Ian Bicking: the old part of his blog

Dvcs mini roundup comment 000

I guess I got the impression due to Git starting with Linus, for whom it of course is a side project. Sorry that I didn't notice the maintainership had moved around. Also, many Git frontends have come and gone -- while Cogito seems to have emerged as the preferred frontend, it adds to the confusion.

Git itself just seems like an internal implementation detail. An important detail, perhaps, but not very important to a user. So it comes off as strange because Git is kind of the front man. Then starting from the Git page, Cogito links to an index of source files, which comes off as very hackerly and a little half-hearted. Linus's opinion on programmer accessibility (which he seems to be against) perhaps also colors my view on these things.

That said, I haven't used Git or Cogito (I hope I didn't imply such -- I haven't used any of these except very light bzr and darcs use), so this is a shallow summary.

Comment on Re: DVCS Mini Roundup
by Ian Bicking


Hmm, well, Cogito was there from the _very_ start (it popped up one or two days after Git 0.01, I think; first under the git-pasky name, but the first month was just very wild). I don't think there was actually any big fluctuation in the Git frontends, I can't remember any Git frontends which came and gone - which ones do you have on mind?

In fact, from Cogito point of view, Git indeed _is_ an (important) implementation detail. Perhaps I didn't put enough accent on Cogito being a version control system on its own.

I'm confused about the Cogito link, the only link I can see leads to the list of release tarballs - is that what you mean, that it would look better if there would be a direct link to the latest version? It wouldn't ever occur to me that this might make a negative impression, but perhaps you are right... - that's a valuable observation (if I understood you right, that is), thanks!

# Petr Baudis

There's several pieces listed on the Git website, and when I've seen Git in conversations I've seen people refer to a couple different pieces. Many of those pieces may not be version control systems... all I know is there's a bunch of things, and it's unclear which is which. That "Git" gets all the fame due to its lineage, yet is a fairly low-level bit of code, probably doesn't help the situation.

I'm confused about the Cogito link, the only link I can see leads to the list of release tarballs - is that what you mean, that it would look better if there would be a direct link to the latest version?

No, there should be a link to a real website! That website should show a quick sample of how to use it, links to docs, etc. It would probably be good to explain Cogito's relation to Git and other tools as well. A link to an index of files gives the impression that it's a really low-level tool, or else that it is a tool very early in its development. At least that's what I usually think when I encounter such a page.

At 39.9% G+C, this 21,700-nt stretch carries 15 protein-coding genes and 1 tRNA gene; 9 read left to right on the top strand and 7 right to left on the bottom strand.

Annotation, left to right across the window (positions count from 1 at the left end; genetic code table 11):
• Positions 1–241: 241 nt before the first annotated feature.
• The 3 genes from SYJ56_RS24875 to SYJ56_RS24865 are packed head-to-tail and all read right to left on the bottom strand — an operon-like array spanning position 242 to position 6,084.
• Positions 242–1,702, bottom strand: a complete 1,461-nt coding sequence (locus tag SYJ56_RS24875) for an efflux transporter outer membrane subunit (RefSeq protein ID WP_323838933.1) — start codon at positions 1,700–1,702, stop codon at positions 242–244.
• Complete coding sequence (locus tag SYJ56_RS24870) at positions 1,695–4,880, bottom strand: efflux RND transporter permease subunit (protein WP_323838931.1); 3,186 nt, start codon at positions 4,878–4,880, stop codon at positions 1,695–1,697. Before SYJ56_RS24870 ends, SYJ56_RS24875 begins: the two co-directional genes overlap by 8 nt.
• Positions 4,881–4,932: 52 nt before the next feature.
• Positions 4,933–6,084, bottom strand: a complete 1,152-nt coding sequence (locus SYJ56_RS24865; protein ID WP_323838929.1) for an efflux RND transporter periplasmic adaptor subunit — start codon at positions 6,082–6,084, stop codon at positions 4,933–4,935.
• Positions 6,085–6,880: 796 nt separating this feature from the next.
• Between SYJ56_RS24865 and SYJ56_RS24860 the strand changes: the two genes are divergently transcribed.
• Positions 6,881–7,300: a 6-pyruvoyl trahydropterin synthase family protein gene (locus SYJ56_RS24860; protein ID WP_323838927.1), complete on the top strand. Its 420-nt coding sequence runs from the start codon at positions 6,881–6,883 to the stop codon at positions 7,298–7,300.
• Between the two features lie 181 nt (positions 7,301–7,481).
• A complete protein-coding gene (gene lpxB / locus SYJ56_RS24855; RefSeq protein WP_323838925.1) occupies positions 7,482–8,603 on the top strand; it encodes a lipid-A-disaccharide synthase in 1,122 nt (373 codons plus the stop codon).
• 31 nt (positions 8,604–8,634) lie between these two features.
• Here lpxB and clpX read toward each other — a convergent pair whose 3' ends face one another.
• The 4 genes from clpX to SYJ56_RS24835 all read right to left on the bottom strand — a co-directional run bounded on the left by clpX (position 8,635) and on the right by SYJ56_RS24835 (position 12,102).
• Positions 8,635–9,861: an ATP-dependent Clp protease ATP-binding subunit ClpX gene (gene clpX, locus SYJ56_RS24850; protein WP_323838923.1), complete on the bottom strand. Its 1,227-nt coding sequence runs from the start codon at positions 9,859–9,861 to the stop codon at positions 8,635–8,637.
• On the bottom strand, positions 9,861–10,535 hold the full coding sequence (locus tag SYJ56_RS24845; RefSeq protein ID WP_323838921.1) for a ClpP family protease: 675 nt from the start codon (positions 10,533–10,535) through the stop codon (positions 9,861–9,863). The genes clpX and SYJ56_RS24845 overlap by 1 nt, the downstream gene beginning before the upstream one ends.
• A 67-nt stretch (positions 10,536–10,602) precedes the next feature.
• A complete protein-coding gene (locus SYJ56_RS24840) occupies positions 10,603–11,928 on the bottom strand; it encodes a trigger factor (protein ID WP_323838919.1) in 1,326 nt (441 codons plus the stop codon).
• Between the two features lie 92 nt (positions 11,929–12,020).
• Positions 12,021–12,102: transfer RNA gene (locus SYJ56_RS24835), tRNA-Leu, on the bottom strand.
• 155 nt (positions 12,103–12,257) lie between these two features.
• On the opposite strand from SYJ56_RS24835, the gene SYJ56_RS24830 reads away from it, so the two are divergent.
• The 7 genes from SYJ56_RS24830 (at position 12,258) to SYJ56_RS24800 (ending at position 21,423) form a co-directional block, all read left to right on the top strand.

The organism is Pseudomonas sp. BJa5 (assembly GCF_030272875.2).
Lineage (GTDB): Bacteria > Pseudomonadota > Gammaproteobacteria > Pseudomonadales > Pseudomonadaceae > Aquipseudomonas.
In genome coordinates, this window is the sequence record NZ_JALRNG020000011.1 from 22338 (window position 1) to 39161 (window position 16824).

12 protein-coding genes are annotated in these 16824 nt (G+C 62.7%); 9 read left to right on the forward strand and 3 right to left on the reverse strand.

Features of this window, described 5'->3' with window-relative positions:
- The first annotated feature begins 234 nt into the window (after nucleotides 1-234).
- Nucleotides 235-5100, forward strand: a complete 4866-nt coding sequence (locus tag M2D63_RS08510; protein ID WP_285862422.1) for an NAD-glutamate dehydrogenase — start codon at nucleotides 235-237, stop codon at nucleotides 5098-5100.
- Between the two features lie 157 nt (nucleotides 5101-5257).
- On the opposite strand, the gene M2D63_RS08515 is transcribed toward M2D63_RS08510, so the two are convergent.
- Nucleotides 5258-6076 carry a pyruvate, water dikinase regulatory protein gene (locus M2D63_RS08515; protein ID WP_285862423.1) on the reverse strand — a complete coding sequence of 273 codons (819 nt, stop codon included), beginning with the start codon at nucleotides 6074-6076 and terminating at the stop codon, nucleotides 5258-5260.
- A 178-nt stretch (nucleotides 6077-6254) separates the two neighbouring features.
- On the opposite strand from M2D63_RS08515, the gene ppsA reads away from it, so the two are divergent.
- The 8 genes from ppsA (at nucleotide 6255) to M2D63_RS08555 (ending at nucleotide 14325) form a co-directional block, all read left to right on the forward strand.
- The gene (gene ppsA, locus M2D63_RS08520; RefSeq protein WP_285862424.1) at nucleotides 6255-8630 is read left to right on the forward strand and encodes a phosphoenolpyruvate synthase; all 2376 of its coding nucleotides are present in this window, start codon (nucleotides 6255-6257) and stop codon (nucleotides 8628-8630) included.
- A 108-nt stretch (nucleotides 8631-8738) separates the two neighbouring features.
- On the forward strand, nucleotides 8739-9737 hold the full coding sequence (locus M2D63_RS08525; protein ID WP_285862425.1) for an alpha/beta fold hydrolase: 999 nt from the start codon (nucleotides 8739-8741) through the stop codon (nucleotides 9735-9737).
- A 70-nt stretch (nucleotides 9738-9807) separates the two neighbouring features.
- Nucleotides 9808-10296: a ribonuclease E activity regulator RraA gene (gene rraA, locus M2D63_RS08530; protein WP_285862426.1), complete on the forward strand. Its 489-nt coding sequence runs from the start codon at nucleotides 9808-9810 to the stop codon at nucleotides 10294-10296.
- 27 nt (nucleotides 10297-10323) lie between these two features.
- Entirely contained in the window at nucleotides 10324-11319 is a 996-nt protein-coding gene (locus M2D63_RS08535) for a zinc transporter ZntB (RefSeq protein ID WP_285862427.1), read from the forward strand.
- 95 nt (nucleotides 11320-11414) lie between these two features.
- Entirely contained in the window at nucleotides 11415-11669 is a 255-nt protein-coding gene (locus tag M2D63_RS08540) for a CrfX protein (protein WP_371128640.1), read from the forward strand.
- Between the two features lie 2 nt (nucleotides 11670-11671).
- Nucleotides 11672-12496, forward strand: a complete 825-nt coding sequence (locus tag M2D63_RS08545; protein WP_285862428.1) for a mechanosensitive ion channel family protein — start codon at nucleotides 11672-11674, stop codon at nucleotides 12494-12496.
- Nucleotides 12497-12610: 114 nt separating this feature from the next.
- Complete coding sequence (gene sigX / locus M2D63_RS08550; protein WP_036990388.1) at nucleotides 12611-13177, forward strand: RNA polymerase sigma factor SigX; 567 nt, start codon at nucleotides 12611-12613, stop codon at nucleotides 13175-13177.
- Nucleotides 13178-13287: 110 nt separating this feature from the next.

# Ian Bicking

I've never really understood what Linus is talking about when he says "git is not a DVCS" -- it tackles all the same problems every other DVCS does. AFAICT the only thing it means is that the UI is sometimes lower level than a user might want. I'd suggest mostly just ignoring the "not a VCS" thing entirely. People use it as one.

# Nathaniel Smith

Isn't Git more like a versioned filesystem? That's what Subversion and SVK are built on, but Subversion and SVK aren't the same as the versioned filesystem underlying them.

# Ian Bicking

This is an evolution problem, and the situation _is_ somewhat confusing. At the beginning, there was a tool called "Git" which provided very lowlevel commands in the "versioned filesystem" spirit, and on top of that was founded Cogito which provides a real DVCS interface (and I believe it has in fact one of the best UIs out there; but don't believe me, I wrote the thing ;).

So at the beginning, the "this is not a DVCS" notion was true. But that only held for the first several months. Then, various scripts appeared even in Git that started providing a real DVCS interface ("porcelain") you are used too (although the Git UI may be perceived as clumsy), so by now Git is a DVCS on its own, _at the same time? as it still provides the lowlevel interface ("plumbing") e.g. Cogito uses.

# Petr Baudis

Don't get me wrong, but the problem with cogito/git is that there is no webpage claiming: "This is git, that is cogito. You can use it using this 10 minutes to success tutorial..."

If i google up "git" or "cogito" i don't get any results. Only a combination with linux or kernel returns me a link pointing to kernel.org/git. And there is nothing related to git :-/

Regards, Armin

# Armin Ronacher

git.or.cz is the fourth result when googling git, cogito directory on kernel.org is the fourth result when googling cogito and cogito's README is the fifth result. But I agree that Cogito needs own homepage and the Git's homepage is too brief, I've bumped its priority and will try to expand it. Thanks for your feedback!

Ah. Setting google language settings to English improved the situation. My prefered language was German and there were no results :-(

I dunno what the decision procedure for determining what a "VCS" versus "versioned filesystem" is. Certainly git has nothing in common with every other thing called a "distributed filesystem" (e.g., NFS, cluster filesystems, etc.), and everything in common with VCSes. Even from the very beginning, it was never possible to write _interestingly different? VCSes on top of git, because it defined all the semantics of what would be stored, and what wouldn't. You could put different UIs on top, maybe use different programs to actually copy the data around, but that's true of every VCS...

Not really an important argument, but I think there's enough noise in this space without continuing to perpetuate this bit :-)

# Nathaniel Smith